Posts Tagged ‘ activities ’

The National Day of Unplugging: A Screen ‘Sabbath’

Wednesday, March 5th, 2014

National Day of Unplugging from devicesEver feel that you’re hopelessly addicted to your mobile phone—and that your kids are quickly learning to be just as tied to their devices? Welcome to the club. Between iPhones, iPads (and electronic-toy replicas thereof), and of course, television, I think it’s safe to say most of us, and most of our kids, are too absorbed with our technology at the expense of experiencing the world around us and interacting—face to face, not virtually—with each other.

One movement is proposing a solution, at least for one day: The National Day of Unplugging, scheduled for sunset Friday through sunset Saturday, aims to have families put down the devices for 24 hours. Modeled explicitly after the Jewish Sabbath (Shabbat in Hebrew), the idea is the brainchild of a Jewish cultural group called Reboot.

Our family has a day of unplugging not just once per year, but every week: We are Jewish Sabbath observers, and as such we are offline Friday evening through Saturday evening every week. Aside from just putting away our devices and turning off the television, during the Sabbath we avoid spending money, driving in a vehicle, talking on the phone (even a landline!), and many other activities of everyday life.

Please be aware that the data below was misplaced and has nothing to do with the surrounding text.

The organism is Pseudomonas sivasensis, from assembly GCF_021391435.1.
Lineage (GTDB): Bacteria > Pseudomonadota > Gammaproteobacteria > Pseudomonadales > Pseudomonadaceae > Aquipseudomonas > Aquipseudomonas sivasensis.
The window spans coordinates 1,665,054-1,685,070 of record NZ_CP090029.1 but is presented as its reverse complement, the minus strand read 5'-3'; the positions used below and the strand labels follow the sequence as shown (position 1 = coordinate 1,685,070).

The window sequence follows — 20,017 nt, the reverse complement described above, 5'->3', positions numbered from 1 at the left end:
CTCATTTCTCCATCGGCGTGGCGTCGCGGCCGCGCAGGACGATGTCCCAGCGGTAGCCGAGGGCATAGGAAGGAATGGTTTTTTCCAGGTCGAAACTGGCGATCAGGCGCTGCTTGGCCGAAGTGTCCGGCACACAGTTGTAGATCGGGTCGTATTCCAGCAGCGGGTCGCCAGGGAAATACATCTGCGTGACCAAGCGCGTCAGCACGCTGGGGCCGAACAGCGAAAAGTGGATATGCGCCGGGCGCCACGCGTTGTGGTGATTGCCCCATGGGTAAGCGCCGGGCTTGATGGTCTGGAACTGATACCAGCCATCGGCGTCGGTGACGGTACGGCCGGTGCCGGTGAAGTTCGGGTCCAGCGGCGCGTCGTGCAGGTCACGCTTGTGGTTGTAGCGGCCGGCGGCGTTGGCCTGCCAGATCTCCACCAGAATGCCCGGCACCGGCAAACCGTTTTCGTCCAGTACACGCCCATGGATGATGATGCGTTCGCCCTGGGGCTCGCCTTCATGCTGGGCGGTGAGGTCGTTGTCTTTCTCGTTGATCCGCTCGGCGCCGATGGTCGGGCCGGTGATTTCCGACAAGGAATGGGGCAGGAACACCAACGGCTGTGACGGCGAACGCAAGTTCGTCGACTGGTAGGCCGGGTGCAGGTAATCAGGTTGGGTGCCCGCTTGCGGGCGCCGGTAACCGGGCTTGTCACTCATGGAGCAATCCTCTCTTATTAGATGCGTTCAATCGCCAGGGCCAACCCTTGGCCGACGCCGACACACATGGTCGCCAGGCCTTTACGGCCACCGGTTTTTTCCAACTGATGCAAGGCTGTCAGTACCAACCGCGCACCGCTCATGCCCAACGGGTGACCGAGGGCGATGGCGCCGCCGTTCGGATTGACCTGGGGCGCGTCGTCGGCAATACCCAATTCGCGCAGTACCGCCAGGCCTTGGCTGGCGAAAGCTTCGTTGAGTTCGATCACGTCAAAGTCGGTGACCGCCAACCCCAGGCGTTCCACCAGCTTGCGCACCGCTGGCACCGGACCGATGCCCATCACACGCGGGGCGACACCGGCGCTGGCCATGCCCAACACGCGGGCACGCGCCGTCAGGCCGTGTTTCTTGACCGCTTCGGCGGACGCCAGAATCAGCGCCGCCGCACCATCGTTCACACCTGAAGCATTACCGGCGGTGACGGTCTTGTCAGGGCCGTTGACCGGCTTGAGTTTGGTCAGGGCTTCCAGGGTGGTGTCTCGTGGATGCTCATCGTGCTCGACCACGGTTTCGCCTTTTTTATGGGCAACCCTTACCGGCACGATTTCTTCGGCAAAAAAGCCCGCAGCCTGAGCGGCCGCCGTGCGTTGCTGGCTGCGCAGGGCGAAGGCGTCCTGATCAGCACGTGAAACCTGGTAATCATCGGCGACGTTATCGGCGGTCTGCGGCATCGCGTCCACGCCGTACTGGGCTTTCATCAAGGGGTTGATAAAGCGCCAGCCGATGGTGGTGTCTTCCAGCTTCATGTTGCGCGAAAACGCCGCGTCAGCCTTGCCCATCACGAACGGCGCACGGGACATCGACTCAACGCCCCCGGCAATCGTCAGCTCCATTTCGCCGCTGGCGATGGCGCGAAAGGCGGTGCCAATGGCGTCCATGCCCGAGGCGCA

And it works for us. Though we hear occasional grumbling from our kids, such complaints are rare. Instead, our kids play with old-fashioned, creativity-inspiring toys. We have family meals together, visit with friends, read together, and go to synagogue. We talk. Crazy, I know.

So is a “technology Sabbath” a good idea for your family? I highly recommend the idea of a day-long, family-wide device-free day (no need to go quite as tech-free as we do), but not without some advice and warnings. And while the idea of a specific, nationwide “Day of Unplugging” is a nice idea, this can be accomplished any day you think it would be successful.